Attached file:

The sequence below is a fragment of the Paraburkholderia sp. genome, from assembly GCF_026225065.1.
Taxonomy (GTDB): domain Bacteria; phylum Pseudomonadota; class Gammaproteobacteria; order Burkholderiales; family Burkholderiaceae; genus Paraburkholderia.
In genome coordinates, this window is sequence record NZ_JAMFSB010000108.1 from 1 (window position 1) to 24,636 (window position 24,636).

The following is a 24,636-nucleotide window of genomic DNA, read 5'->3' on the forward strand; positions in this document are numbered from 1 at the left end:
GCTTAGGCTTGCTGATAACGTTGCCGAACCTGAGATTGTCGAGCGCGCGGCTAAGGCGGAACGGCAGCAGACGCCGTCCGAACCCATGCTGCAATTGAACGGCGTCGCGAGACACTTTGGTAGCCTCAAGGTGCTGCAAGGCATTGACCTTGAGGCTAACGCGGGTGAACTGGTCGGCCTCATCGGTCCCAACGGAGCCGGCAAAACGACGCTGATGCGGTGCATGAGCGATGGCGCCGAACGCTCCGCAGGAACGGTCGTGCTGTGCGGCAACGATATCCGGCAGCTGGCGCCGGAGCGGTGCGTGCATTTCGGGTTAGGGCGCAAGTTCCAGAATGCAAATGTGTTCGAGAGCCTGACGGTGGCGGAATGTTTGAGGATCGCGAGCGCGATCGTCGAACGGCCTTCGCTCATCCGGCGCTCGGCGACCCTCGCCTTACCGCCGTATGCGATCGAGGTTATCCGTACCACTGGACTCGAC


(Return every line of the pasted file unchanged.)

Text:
The sequence below is a fragment of the Paraburkholderia sp. genome, from assembly GCF_026225065.1.
Taxonomy (GTDB): domain Bacteria; phylum Pseudomonadota; class Gammaproteobacteria; order Burkholderiales; family Burkholderiaceae; genus Paraburkholderia.
In genome coordinates, this window is sequence record NZ_JAMFSB010000108.1 from 1 (window position 1) to 24,636 (window position 24,636).

The following is a 24,636-nucleotide window of genomic DNA, read 5'->3' on the forward strand; positions in this document are numbered from 1 at the left end:
GCTTAGGCTTGCTGATAACGTTGCCGAACCTGAGATTGTCGAGCGCGCGGCTAAGGCGGAACGGCAGCAGACGCCGTCCGAACCCATGCTGCAATTGAACGGCGTCGCGAGACACTTTGGTAGCCTCAAGGTGCTGCAAGGCATTGACCTTGAGGCTAACGCGGGTGAACTGGTCGGCCTCATCGGTCCCAACGGAGCCGGCAAAACGACGCTGATGCGGTGCATGAGCGATGGCGCCGAACGCTCCGCAGGAACGGTCGTGCTGTGCGGCAACGATATCCGGCAGCTGGCGCCGGAGCGGTGCGTGCATTTCGGGTTAGGGCGCAAGTTCCAGAATGCAAATGTGTTCGAGAGCCTGACGGTGGCGGAATGTTTGAGGATCGCGAGCGCGATCGTCGAACGGCCTTCGCTCATCCGGCGCTCGGCGACCCTCGCCTTACCGCCGTATGCGATCGAGGTTATCCGTACCACTGGACTCGAC